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AstraZeneca bullish on diabetes franchise fortunes

Other big pharma firms face a difficult 2015, but AZ is confident it won't

Chris Boulton 

Challenges in the diabetes market have been greatly exaggerated, according to AstraZeneca as the firm says it has no concerns over stalling growth from its portfolio of medicines. 

Chris Boulton (pictured), director of marketing at AstraZeneca, told PMLiVE at this week's Diabetes UK conference that his firm's future growth from diabetes is not under threat. 

“We are very confident,” he said. “So you just need to look at the patient numbers: the compound annual growth rate with type 2 diabetes patients is about 3% year-on-year, and that growth has been consistent, and we anticipate these numbers going forward.”

But this is a troubling time for many in the industry as sales of diabetes drugs from a number of big pharma firms slumped unexpectedly last year.

Sanofi, the biggest player in the area, has said that sales of diabetes therapies “will likely not grow in 2015” because of mounting price competition in the US, with the French firm being forced to cut prices for its best-selling product, the Lantus insulin, which makes around $8bn a year. 

Novo Nordisk, the world's biggest insulin maker and a firm focused solely on diabetes, has also been hit, and has also seen sales drop in the past year. Bayer is in addition said to be considering ditching its entire diabetes business, with much of its products are monitoring devices. 

Fabian Wenner, an analyst at Kepler Cheuvreux in Zurich, said after Sanofi's financial were published that: “People are getting a bit more wary about the whole diabetes space with regards to price increases of the new products, but also price decreases of the existing ones.”

But AZ's Boulton said despite analysts' concerns, the sheer level of the disease and its long-term impact on healthcare means that products for diabetes will only grow in the future. The firm is also not seeking to compete on insulin, but rather oral antidiabetics, which have more space for growth and innovation. 

He explained: “Diabetes is a ticking time bomb and we anticipate a doubling of rates of type 2 diabetes over the next 15 years. But then of course, those patients who are being identified and treated are not always having their disease adequately controlled.

“So the only conclusion to make is that people want more treatments. The challenge of course is whether healthcare systems can afford that, but we absolutely believe there is a need for more treatments.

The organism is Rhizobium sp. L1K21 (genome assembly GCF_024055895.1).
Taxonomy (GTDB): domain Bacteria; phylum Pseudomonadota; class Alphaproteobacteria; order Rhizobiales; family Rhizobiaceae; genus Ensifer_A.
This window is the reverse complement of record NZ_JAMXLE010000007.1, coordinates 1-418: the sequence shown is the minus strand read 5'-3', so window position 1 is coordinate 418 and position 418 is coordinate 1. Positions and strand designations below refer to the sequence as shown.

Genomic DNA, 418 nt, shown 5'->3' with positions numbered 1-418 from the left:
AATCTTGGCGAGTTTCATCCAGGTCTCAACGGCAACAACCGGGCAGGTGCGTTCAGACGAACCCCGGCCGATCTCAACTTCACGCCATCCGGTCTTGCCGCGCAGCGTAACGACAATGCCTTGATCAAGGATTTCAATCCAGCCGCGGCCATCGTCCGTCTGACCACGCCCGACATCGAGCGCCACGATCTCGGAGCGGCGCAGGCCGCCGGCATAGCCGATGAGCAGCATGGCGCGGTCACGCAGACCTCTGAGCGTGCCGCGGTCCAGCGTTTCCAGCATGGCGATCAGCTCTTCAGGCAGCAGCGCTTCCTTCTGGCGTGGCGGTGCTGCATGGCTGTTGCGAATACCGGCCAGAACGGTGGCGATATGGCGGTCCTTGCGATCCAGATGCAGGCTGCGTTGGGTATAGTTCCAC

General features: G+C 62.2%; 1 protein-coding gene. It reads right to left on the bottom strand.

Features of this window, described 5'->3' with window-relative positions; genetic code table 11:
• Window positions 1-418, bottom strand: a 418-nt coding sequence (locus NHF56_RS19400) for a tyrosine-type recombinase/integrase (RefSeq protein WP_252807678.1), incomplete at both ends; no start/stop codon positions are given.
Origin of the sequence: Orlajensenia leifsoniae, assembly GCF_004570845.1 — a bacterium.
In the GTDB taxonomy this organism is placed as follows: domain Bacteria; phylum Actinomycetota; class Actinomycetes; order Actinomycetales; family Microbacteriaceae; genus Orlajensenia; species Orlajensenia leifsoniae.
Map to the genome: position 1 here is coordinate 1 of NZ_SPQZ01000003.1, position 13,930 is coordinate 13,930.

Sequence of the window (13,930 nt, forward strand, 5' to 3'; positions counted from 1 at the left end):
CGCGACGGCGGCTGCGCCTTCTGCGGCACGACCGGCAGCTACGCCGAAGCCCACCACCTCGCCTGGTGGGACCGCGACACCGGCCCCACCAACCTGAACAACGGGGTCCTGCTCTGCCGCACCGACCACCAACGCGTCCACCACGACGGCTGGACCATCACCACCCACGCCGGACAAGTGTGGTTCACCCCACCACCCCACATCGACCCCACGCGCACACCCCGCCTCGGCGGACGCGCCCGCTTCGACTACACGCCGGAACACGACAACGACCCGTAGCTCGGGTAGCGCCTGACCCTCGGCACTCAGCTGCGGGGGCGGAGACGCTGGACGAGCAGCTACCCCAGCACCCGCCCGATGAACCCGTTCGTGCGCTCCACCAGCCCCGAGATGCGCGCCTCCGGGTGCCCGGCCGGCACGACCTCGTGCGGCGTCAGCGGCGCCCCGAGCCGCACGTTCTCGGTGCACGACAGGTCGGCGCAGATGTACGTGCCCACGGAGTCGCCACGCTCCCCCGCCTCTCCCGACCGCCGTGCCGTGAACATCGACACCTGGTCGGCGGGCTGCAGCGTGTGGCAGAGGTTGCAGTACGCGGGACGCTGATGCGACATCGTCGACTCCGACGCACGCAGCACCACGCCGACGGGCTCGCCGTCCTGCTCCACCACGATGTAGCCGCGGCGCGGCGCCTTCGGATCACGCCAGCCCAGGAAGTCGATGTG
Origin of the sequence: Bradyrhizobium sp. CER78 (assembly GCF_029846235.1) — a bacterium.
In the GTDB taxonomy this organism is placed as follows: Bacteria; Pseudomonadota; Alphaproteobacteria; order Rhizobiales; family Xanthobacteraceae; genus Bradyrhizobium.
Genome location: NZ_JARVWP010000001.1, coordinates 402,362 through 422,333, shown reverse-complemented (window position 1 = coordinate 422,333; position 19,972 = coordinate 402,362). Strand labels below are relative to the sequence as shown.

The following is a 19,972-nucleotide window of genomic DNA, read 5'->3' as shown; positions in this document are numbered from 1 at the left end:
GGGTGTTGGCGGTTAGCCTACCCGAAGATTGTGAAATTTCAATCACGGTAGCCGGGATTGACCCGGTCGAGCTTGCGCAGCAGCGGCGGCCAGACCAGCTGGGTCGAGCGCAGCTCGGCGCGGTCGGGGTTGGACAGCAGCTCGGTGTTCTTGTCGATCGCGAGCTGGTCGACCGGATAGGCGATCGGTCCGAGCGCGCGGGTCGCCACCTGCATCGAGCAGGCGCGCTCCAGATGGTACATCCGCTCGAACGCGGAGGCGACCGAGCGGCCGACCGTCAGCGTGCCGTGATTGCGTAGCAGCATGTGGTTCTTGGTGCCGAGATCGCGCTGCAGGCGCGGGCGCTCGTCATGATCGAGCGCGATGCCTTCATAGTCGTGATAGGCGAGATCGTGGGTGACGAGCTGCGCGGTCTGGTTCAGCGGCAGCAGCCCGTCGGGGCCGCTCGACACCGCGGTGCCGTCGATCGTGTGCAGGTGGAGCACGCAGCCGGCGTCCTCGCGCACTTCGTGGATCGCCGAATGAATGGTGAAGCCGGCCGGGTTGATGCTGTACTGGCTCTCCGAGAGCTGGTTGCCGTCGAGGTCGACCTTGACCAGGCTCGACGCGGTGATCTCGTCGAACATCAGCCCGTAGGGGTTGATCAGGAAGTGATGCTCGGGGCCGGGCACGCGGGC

“And of course even with the drugs we have, they don't yet all meet the needs in glucose management, weight and so on - and there will be more and more innovations needed to try and address that.”

Strong growth

AZ's diabetes portfolio includes several big drugs for type 2 diabetes, and it recently expanded its efforts in the area with a deal with Bristol-Myers Squibb, so the firm must continue to keep the faith in the franchise. 

Both AZ and BMS had been involved in a diabetes alliance since 2007 and have developed the DPP-4 inhibitor Onglyza (saxagliptin), the saxagliptin/metformin combination product Kombiglyze and the SGLT2 inhibitor Forxiga (dapagliflozin), all of which have received approvals in various parts of the world.

This was then expanded in 2012 when the alliance acquired Amylin, gaining the rights to a portfolio of products for type 2 diabetes, including the exenatide franchise (Byetta and Bydureon).

However, the alliance drew to a close at the beginning of February last year with AZ completing its purchase of all BMS assets in the partnership for an initial fee of $2.7bn, potentially increasing by a further $1.4bn.

In fact its diabetes unit jumped 139% for 2014 - thanks to the BMS franchise buyout and a strong showing from its now wholly-owned products, with Onglyza sales growing to $820m. Revenue from this is expected to reach $3bn by the end of the decade. 

Boulton added that diabetes was one of the core areas that allowed the firm to repel Pfizer's failed $118bn takeover bid last May, and it is what will “help allow the company to remain independent” in the future. 

Article by
Ben Adams

12th March 2015

From: Sales



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